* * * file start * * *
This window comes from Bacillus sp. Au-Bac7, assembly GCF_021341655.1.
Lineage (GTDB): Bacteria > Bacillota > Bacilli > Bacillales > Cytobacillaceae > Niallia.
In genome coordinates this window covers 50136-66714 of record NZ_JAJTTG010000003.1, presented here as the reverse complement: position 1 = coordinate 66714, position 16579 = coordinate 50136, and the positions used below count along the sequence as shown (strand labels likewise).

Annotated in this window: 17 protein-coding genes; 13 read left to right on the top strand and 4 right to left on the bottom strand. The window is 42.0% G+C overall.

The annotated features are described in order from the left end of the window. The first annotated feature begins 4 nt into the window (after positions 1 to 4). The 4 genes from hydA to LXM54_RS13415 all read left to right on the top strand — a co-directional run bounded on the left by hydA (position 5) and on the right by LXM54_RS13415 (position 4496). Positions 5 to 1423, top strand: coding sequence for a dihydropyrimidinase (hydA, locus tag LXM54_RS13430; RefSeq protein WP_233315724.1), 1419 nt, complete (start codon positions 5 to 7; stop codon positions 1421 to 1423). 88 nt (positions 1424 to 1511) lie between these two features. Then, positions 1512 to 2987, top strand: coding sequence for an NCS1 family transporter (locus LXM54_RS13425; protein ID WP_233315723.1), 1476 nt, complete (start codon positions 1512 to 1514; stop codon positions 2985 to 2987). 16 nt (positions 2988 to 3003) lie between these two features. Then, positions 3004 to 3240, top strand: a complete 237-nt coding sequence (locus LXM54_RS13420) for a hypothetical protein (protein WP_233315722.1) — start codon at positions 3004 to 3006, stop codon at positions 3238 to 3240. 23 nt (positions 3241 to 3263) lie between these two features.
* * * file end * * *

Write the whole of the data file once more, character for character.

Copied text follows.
This window comes from Bacillus sp. Au-Bac7, assembly GCF_021341655.1.
Lineage (GTDB): Bacteria > Bacillota > Bacilli > Bacillales > Cytobacillaceae > Niallia.
In genome coordinates this window covers 50136-66714 of record NZ_JAJTTG010000003.1, presented here as the reverse complement: position 1 = coordinate 66714, position 16579 = coordinate 50136, and the positions used below count along the sequence as shown (strand labels likewise).

Annotated in this window: 17 protein-coding genes; 13 read left to right on the top strand and 4 right to left on the bottom strand. The window is 42.0% G+C overall.

The annotated features are described in order from the left end of the window. The first annotated feature begins 4 nt into the window (after positions 1 to 4). The 4 genes from hydA to LXM54_RS13415 all read left to right on the top strand — a co-directional run bounded on the left by hydA (position 5) and on the right by LXM54_RS13415 (position 4496). Positions 5 to 1423, top strand: coding sequence for a dihydropyrimidinase (hydA, locus tag LXM54_RS13430; RefSeq protein WP_233315724.1), 1419 nt, complete (start codon positions 5 to 7; stop codon positions 1421 to 1423). 88 nt (positions 1424 to 1511) lie between these two features. Then, positions 1512 to 2987, top strand: coding sequence for an NCS1 family transporter (locus LXM54_RS13425; protein ID WP_233315723.1), 1476 nt, complete (start codon positions 1512 to 1514; stop codon positions 2985 to 2987). 16 nt (positions 2988 to 3003) lie between these two features. Then, positions 3004 to 3240, top strand: a complete 237-nt coding sequence (locus LXM54_RS13420) for a hypothetical protein (protein WP_233315722.1) — start codon at positions 3004 to 3006, stop codon at positions 3238 to 3240. 23 nt (positions 3241 to 3263) lie between these two features.